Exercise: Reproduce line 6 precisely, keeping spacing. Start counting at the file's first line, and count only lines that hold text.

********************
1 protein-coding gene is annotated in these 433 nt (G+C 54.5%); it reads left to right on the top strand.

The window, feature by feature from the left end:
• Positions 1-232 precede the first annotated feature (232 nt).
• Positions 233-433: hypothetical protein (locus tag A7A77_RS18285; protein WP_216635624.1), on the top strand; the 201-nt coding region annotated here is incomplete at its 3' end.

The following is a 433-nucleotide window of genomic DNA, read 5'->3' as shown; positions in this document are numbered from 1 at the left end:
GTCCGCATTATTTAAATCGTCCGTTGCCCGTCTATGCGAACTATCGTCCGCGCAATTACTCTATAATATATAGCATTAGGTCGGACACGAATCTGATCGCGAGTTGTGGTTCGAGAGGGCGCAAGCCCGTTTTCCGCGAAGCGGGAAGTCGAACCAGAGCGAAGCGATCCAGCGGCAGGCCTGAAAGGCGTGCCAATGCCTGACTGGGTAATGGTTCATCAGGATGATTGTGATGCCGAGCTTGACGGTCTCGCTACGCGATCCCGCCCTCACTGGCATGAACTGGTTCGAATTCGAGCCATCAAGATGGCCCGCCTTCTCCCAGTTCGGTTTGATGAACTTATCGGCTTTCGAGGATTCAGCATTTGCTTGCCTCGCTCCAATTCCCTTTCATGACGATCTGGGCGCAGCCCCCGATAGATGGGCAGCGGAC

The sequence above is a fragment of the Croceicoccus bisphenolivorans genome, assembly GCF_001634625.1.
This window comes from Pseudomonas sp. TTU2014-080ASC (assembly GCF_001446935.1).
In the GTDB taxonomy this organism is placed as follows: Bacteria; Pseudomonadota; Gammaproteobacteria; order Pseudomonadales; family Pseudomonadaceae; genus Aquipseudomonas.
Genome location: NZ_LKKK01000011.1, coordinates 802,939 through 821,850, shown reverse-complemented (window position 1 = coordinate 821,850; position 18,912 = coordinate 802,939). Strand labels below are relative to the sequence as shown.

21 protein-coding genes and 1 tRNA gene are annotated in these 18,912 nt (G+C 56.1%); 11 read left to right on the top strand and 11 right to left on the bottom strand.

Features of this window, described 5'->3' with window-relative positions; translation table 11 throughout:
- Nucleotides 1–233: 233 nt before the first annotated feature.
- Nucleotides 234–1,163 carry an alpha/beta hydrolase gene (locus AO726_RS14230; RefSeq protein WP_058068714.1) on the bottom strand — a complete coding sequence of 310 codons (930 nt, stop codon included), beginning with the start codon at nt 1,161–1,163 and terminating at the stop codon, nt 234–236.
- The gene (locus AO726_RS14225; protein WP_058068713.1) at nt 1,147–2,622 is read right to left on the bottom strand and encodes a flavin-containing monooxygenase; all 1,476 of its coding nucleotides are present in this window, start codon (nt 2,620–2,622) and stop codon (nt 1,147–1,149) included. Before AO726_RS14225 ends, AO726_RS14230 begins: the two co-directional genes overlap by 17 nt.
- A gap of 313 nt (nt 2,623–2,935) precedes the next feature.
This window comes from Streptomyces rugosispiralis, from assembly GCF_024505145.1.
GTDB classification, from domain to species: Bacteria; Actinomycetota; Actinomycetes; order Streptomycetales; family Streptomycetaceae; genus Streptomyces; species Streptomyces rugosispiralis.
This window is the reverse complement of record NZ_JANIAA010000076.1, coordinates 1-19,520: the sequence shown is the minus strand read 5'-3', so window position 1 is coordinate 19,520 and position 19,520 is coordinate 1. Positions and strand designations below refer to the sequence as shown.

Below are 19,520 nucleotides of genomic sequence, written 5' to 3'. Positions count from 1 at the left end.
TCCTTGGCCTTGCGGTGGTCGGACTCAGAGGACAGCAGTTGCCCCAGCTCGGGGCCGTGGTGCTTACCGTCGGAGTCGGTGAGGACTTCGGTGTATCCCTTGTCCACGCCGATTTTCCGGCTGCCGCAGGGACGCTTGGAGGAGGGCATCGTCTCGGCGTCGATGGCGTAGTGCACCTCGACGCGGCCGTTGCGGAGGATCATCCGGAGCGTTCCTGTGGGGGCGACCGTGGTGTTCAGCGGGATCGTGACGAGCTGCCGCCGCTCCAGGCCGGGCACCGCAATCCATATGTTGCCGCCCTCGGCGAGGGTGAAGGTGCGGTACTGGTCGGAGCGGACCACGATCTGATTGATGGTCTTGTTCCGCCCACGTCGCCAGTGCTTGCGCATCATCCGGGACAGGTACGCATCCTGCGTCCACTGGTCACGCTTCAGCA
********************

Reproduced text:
GTCCGCATTATTTAAATCGTCCGTTGCCCGTCTATGCGAACTATCGTCCGCGCAATTACTCTATAATATATAGCATTAGGTCGGACACGAATCTGATCGCGAGTTGTGGTTCGAGAGGGCGCAAGCCCGTTTTCCGCGAAGCGGGAAGTCGAACCAGAGCGAAGCGATCCAGCGGCAGGCCTGAAAGGCGTGCCAATGCCTGACTGGGTAATGGTTCATCAGGATGATTGTGATGCCGAGCTTGACGGTCTCGCTACGCGATCCCGCCCTCACTGGCATGAACTGGTTCGAATTCGAGCCATCAAGATGGCCCGCCTTCTCCCAGTTCGGTTTGATGAACTTATCGGCTTTCGAGGATTCAGCATTTGCTTGCCTCGCTCCAATTCCCTTTCATGACGATCTGGGCGCAGCCCCCGATAGATGGGCAGCGGAC